What a waste of money

Three out of four adults pay too much to the Revenue. Here and on pages 18 to 21 we show how to plug the leak

Nobody likes paying tax. The thought that you might be paying more than you have to is particularly galling. But nearly 35 million people will this year pay a total of pounds 5.5bn in unnecessary tax. That is three out of every four adults each paying pounds 158 more than they need.

The overpayment of tax is not part of some altruistic bid to give the government a bit of extra spending money, it is because of financial inertia and a poor understanding of how the tax system works, according to IFA Promotion, which produced the figures as part of its campaign to encourage people to take independent financial advice.

If those figures are not sufficiently alarming IFAP says that because of the introduction of the system of tax self-assessment, 8.5 million people are going to waste an additional pounds 158 in the tax year that starts this April. That means some people will pay pounds 310 more than they should.

Everyone is allowed to arrange his or her own affairs to avoid paying tax where possible. You do not need to get involved in financial wizardry to make sure that you are not one of the three in four adults paying too much tax.

Most of IFAP's total comes from people failing to take simple tax-saving steps. In some cases the Inland Revenue does not even want the tax but it gets collected automatically because people fail to fill in the right forms, forget to claim tax back, or just do not know the options.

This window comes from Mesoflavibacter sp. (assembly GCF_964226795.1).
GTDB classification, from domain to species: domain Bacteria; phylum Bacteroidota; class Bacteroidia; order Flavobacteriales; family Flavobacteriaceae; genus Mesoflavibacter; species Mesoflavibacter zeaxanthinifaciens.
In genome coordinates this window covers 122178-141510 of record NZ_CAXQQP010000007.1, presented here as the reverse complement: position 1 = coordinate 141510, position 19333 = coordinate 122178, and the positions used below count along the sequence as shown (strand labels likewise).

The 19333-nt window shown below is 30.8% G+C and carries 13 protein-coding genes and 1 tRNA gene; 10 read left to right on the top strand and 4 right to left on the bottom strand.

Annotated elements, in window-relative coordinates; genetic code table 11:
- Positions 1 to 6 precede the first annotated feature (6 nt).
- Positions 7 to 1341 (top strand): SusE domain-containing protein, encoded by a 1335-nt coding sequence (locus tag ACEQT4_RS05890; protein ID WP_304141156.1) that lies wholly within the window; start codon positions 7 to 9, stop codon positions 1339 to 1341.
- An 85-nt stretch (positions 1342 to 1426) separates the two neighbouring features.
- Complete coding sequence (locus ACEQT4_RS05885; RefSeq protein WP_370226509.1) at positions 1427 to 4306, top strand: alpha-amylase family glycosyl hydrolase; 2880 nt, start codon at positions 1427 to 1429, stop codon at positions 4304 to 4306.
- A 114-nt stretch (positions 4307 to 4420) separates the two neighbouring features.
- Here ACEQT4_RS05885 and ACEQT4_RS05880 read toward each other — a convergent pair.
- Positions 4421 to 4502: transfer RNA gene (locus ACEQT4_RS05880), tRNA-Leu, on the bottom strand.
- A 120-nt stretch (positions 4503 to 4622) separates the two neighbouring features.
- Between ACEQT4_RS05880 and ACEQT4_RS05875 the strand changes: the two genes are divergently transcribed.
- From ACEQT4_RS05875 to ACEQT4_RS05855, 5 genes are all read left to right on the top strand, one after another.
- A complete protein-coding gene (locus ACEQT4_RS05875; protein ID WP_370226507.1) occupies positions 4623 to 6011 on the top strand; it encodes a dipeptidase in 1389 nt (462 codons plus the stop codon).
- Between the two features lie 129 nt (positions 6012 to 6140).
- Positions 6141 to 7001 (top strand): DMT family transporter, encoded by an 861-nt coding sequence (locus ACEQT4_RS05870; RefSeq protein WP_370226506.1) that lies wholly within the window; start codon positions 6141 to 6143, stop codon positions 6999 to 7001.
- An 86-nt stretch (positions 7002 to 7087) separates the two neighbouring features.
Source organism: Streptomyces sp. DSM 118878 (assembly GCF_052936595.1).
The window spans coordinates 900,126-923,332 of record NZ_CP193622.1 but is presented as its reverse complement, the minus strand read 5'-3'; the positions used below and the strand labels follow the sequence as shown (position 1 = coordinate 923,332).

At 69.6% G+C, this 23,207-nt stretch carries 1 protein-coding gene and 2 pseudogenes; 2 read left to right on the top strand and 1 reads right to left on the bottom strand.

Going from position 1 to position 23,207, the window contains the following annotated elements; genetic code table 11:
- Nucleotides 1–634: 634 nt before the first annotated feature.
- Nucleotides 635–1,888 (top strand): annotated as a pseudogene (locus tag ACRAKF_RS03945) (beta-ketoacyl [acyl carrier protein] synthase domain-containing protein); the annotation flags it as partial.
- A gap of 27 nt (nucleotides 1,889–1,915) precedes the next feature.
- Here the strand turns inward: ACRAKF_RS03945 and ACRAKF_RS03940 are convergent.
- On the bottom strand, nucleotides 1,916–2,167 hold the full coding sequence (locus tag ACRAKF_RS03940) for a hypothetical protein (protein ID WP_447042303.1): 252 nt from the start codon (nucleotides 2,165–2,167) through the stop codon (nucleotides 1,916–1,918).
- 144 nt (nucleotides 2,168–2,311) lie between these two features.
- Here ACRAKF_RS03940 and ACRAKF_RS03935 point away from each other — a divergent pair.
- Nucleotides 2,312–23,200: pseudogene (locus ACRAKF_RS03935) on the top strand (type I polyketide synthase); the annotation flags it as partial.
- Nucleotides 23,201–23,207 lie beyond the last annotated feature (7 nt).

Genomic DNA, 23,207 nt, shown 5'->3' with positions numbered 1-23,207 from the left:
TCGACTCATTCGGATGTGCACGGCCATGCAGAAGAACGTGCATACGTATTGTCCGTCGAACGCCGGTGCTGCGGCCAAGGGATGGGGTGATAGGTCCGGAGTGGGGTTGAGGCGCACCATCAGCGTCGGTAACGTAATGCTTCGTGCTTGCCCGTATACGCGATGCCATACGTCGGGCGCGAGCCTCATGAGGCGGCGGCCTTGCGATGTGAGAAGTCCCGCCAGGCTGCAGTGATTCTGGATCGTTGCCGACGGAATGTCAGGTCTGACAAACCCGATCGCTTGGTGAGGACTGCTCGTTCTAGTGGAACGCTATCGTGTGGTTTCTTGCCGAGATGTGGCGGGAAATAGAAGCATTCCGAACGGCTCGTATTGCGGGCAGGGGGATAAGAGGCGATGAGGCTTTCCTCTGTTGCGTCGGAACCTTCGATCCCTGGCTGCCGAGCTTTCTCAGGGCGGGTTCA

More than pounds 1bn, for example, is wasted by the 35 million taxpayers who have long-term bank and building society savings but leave the money in regular accounts instead of tax-free Tessa accounts. Of those people, more than 5 million have not registered to have the interest on their money paid gross, which means 20 per cent is automatically paid to the Inland Revenue.

More than pounds 750m is wasted by people with investments in unit trust or company shares who fail to make use of tax-free personal equity plans. Tax savings on dividends usually exceed management charges, even for standard-rate taxpayers.

Nearly 1.4 million people pay more than pounds 600m to the Inland Revenue when they do not have to because they misuse their "tax-free" personal allowances.

Married couples are some of the biggest losers here. The Inland Revenue did not even answer letters from married women until the mid-1970s and the additional married couple's allowance still goes automatically to the husband. But if the wife pays tax at a higher marginal rate than the husband, the couple could pay less tax between them if they decide to transfer the allowance to the wife

A failure to make proper plans for when you die means that the Inland Revenue picks up pounds 867m in inheritance that could easily have been avoided with a bit of planning. Just making a simple will can save tax and avoid unnecessary complications for your beneficiaries.

Even donations to charity are hit. According to IFAP, the Inland Revenue will keep pounds 119m of tax on money given to charity because the people making the donation did not use the Gift Aid scheme. Any donations above pounds 250 can be made free of basic-rate tax under Gift Aid.

"The amount of money paid unnecessarily to the Inland Revenue each year is staggering," says Robert Browne-Clayton, the chief executive of IFAP. "There is an absolute duty to pay any tax which is levied; but equally no obligation to pay more than is legally due. Paying the taxman more than is necessary is effectively gifting your hard-earned cash to the Exchequer."

The IFAP figures are based on some serious number crunching of the Inland Revenue's own figures by Mintel, the financial analysts. The results give an indication of where the largest amounts of tax are "wasted", though the opportunities to save tax on the individual level depend on your circumstances.